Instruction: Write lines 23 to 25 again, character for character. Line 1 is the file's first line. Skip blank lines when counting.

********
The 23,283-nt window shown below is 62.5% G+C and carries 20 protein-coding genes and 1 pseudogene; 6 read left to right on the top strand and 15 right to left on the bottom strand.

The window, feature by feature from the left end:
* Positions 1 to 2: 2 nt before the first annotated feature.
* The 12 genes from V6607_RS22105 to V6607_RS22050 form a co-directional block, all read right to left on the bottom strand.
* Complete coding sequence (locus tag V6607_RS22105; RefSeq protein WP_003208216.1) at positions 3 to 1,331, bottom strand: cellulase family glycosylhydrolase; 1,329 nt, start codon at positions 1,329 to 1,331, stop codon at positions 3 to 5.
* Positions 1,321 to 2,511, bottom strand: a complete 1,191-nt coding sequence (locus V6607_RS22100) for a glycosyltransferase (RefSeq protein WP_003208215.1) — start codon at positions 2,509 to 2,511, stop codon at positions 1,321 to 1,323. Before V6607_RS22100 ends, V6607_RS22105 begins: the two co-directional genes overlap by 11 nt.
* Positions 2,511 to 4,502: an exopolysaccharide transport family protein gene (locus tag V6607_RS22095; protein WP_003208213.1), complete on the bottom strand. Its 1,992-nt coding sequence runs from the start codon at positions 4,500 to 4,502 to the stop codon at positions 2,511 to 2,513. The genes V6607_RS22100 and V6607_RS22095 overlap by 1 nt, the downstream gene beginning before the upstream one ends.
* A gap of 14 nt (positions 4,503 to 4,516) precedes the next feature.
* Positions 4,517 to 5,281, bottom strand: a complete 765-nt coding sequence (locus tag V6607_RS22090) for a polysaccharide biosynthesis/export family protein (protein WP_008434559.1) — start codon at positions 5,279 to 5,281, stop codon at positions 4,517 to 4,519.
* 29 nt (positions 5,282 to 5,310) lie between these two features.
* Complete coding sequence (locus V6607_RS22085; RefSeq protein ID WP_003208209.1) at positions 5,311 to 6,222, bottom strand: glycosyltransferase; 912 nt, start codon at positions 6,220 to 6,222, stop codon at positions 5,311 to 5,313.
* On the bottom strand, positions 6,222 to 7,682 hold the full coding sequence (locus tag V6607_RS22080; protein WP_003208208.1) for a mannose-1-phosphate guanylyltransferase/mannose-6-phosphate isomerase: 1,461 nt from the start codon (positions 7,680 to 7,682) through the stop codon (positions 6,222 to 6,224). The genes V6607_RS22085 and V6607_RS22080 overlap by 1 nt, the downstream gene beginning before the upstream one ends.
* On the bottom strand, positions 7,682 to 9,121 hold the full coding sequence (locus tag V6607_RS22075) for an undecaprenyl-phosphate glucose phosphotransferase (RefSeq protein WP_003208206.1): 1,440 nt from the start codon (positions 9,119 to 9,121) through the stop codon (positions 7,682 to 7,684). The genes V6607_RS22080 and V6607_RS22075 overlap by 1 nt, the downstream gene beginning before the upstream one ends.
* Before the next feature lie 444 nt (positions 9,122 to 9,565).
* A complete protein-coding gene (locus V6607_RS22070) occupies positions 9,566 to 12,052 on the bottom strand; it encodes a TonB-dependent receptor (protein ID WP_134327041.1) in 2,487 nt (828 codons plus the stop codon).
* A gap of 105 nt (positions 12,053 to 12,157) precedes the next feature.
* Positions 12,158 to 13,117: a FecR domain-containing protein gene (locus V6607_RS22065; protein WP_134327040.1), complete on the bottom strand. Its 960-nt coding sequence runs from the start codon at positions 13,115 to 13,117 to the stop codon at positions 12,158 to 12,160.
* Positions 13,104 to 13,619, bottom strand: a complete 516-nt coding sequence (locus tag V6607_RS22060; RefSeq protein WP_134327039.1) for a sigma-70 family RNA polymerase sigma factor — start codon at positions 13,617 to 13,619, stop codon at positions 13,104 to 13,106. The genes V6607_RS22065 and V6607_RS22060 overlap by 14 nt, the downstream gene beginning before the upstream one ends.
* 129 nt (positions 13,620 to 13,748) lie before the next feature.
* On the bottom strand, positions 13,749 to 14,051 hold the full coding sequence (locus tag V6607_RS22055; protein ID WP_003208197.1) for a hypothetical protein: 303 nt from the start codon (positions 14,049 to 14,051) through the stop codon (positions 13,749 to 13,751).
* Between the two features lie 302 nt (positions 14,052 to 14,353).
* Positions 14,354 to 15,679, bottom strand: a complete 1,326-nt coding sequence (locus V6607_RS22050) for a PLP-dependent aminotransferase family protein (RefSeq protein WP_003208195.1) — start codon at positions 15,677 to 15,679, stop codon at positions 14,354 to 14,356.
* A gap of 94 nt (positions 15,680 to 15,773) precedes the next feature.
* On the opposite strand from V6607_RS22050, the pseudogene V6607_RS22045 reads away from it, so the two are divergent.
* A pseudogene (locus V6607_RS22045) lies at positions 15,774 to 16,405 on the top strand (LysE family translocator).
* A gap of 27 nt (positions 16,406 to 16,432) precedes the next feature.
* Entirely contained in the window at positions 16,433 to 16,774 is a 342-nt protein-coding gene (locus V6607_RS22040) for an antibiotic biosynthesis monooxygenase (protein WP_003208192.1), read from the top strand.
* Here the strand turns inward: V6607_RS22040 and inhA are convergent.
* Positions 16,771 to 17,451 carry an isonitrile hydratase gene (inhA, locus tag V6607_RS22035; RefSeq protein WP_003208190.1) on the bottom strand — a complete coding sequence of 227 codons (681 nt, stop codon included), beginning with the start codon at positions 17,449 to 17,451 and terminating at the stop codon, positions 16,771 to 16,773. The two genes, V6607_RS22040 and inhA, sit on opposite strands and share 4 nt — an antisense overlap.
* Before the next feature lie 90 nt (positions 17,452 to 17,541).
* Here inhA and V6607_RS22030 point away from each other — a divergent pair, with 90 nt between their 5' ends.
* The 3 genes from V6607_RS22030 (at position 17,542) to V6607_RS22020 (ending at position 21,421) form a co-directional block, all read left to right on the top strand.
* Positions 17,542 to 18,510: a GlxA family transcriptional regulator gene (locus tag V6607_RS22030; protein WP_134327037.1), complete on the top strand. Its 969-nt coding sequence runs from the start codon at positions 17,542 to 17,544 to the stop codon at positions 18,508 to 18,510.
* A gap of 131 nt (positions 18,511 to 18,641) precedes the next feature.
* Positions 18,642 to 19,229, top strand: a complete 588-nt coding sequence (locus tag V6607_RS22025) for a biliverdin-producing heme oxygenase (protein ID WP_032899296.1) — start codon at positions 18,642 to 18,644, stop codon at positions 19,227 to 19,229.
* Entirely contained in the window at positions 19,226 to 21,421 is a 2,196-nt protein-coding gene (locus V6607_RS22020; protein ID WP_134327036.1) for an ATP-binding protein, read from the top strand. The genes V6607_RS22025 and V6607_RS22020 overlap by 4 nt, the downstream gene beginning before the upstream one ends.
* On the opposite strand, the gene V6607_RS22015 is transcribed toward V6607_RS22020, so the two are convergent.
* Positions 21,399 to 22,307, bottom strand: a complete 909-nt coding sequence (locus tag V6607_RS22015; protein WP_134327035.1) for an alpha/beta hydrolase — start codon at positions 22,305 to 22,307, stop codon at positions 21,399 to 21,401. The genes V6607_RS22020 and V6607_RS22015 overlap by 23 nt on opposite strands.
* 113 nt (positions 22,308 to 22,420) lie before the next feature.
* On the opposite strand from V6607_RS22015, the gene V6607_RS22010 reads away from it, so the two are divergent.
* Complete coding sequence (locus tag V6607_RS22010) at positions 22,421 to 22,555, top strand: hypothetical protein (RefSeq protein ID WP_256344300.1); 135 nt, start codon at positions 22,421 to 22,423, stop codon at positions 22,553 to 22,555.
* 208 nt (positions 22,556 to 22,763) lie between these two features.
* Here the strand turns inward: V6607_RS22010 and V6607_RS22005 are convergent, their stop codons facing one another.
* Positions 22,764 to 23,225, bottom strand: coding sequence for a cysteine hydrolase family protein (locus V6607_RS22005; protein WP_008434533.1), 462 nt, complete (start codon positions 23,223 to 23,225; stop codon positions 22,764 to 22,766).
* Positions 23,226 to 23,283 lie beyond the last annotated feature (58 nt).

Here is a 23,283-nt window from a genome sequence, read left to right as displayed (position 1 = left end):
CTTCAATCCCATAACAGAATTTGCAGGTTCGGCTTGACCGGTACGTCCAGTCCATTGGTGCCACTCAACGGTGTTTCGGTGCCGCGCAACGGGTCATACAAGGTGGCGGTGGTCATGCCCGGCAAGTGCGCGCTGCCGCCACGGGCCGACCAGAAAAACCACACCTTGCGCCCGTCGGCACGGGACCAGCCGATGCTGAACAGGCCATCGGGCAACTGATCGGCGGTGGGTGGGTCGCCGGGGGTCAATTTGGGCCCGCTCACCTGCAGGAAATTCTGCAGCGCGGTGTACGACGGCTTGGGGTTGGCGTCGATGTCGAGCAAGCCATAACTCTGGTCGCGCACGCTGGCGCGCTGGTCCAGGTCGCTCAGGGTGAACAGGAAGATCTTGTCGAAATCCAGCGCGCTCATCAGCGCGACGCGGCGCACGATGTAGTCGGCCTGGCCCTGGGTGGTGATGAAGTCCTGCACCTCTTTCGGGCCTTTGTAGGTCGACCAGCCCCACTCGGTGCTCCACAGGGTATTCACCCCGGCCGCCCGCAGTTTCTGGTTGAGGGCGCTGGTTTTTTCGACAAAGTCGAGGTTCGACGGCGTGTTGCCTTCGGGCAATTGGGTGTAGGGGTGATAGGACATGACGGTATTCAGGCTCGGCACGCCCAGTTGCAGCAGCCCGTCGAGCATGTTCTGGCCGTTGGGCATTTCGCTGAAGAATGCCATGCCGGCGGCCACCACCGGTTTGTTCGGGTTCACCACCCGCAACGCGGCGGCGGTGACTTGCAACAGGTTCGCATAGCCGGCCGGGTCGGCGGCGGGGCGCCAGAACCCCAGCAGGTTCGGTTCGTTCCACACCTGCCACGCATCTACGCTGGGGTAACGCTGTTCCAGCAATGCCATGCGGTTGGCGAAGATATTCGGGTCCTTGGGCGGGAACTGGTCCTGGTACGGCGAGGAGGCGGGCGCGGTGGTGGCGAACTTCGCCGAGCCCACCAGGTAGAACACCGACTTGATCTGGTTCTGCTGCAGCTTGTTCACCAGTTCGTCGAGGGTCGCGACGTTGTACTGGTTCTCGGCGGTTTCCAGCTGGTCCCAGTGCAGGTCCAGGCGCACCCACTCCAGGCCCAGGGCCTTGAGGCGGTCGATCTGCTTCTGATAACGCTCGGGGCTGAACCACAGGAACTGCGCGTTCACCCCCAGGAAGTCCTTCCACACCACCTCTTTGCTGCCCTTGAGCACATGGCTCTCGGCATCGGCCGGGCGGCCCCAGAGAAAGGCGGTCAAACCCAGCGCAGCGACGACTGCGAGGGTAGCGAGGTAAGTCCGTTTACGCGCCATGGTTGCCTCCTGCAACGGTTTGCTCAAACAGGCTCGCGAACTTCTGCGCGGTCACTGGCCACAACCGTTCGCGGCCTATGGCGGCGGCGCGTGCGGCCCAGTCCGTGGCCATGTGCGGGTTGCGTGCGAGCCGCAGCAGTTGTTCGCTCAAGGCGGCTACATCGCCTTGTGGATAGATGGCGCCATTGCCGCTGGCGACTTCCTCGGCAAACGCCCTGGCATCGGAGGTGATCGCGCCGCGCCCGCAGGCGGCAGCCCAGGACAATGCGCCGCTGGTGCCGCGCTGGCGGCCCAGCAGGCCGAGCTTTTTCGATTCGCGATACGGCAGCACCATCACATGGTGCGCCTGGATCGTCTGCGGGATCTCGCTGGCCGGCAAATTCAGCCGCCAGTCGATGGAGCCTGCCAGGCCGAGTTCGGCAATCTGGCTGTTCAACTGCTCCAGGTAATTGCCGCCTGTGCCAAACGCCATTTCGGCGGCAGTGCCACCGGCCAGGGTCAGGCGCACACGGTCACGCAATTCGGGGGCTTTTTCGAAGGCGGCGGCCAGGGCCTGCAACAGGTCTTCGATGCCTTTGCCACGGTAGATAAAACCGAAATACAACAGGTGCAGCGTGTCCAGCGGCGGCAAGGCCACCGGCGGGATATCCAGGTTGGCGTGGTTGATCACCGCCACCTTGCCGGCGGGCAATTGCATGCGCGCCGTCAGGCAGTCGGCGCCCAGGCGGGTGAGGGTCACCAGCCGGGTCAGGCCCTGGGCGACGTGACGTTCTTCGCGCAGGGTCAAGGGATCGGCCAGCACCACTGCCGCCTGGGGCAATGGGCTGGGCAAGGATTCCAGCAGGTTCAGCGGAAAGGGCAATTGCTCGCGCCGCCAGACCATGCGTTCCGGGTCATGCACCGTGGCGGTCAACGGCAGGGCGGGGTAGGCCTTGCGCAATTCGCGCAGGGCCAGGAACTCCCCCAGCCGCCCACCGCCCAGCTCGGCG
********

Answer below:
* A gap of 94 nt (positions 15,680 to 15,773) precedes the next feature.
* On the opposite strand from V6607_RS22050, the pseudogene V6607_RS22045 reads away from it, so the two are divergent.
* A pseudogene (locus V6607_RS22045) lies at positions 15,774 to 16,405 on the top strand (LysE family translocator).